Thursday, November 12, 2009

The Healing Power of Nature

I can honestly say that spending time in my garden is a really, really relaxing and rejuvenating activity. If I knew what's good for me, I'd spend even more time outdoors, but that isn't always possible. There's always too much to do, and too little time to do it all.

I came across this article from To Your Health, and it was a reminder to me of how important it is to take time to relax and, literally, smell the roses.

The Healing Power of Nature

In a world increasingly dominated by video games and processed foods - conveniences that typically keep people indoors and sedentary - spending time outdoors is an absolute necessity from a health and wellness perspective. Evidence suggests a lack of time spent enjoying nature and all it has to offer can directly and indirectly contribute to obesity, depression and other serious health conditions.

The triad of inattentive, impulsive and hyperactive behavior has increased ramatically in recent years. Thinking beyond the widespread use of drugs that is standard treatment for ADHD, exposure to nature can have a positive influence on concentration. Children are better able to focus after a 20-minute walk in a natural setting. In fact, taking walks in nature (e.g., the woods or a beach), compared to in urban or residential areas, has resulted in improvements in ADHD symptoms.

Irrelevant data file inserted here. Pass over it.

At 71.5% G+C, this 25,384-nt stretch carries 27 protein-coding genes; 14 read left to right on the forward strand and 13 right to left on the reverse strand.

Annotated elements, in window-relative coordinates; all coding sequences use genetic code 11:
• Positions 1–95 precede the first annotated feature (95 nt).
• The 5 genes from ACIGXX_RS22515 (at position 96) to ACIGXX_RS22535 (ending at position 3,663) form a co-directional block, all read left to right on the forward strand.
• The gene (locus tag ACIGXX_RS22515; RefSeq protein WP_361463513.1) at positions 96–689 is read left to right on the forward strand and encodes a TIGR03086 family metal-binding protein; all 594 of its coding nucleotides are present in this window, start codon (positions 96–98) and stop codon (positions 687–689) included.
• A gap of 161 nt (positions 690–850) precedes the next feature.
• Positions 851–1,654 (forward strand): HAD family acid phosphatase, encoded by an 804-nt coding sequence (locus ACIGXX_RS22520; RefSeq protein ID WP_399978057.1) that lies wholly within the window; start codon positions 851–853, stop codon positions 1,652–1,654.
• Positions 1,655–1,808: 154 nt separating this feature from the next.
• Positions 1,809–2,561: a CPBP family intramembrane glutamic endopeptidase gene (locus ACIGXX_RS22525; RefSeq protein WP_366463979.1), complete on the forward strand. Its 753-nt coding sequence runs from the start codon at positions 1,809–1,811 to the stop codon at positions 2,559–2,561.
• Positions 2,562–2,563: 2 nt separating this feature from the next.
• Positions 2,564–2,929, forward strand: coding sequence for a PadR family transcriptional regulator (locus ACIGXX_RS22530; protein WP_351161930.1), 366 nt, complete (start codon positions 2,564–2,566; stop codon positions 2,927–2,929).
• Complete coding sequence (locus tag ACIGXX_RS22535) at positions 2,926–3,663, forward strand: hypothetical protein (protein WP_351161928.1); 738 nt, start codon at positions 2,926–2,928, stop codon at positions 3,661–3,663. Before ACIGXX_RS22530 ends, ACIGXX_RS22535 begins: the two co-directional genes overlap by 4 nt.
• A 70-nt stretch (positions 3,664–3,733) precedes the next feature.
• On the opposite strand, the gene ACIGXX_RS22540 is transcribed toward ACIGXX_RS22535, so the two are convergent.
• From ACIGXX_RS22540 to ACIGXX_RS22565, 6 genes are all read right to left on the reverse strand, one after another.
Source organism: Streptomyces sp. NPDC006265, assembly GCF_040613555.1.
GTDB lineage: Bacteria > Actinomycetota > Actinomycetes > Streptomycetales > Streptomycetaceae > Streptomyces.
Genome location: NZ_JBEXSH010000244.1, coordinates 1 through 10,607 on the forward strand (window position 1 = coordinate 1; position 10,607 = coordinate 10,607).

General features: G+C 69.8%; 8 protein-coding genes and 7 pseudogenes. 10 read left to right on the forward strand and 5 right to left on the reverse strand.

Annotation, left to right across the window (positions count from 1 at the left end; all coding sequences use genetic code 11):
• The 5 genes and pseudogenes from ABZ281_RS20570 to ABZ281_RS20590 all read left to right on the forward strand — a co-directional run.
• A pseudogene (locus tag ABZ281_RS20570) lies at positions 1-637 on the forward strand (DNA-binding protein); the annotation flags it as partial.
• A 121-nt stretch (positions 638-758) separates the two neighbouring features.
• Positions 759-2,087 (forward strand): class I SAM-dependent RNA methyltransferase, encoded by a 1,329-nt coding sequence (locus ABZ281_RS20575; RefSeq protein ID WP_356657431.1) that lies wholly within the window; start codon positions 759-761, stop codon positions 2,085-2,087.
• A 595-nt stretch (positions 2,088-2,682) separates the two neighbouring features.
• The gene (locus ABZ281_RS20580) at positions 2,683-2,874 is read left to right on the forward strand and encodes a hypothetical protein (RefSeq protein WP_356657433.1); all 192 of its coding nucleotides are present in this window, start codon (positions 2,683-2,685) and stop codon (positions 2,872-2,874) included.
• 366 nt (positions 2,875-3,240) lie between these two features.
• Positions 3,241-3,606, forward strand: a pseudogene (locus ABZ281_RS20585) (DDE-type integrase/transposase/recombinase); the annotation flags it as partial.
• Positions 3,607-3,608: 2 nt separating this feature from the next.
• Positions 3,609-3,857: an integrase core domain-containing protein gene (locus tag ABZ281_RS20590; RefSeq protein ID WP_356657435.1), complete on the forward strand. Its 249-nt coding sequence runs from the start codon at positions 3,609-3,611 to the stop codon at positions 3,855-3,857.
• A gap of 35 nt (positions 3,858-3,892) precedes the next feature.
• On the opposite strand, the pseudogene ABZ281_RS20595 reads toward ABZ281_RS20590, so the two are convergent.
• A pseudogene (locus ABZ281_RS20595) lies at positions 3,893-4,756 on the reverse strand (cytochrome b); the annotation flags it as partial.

Approximately 20 percent of the U.S. population is affected by depression during a given year. A common nonpharmaceutical treatment recommended for the prevention of depression is exercise. It has been found that "green" exercise provides adults with a "recess" in a natural environment. Joggers who exercise in a natural green setting with trees, foliage and landscape views feel more restored and less angry, anxious and depressed than people who exercise in a gym. It has also been noted that one of the main benefits of spending time in nature is stress reduction.

There has been dramatic increase in childhood obesity during the past two decades. The complexity of childhood overweight and obesity is not addressed by simply blaming it on an increase in consumption of junk food and time spent watching TV, DVDs and other visual media. Just as important as the limitation of passive eisure time is playtime that is unstructured, imaginative and exploratory with xposure to the outdoors. Play in a natural setting seems to offer special benefits including better motor fitness, especially in terms of balance and agility.

The U.S. Centers for Disease Control & Prevention recommends key strategies to prevent childhood obesity including BMI measurement in schools and offering nutritious choices in school meal programs. Physical activity guidelines include daily physical education classes and intramural programs for all grades with active play and recess activities for younger students.

Talk to your doctor about the value of a well-rounded lifestyle that can keep you and your entire family healthy.

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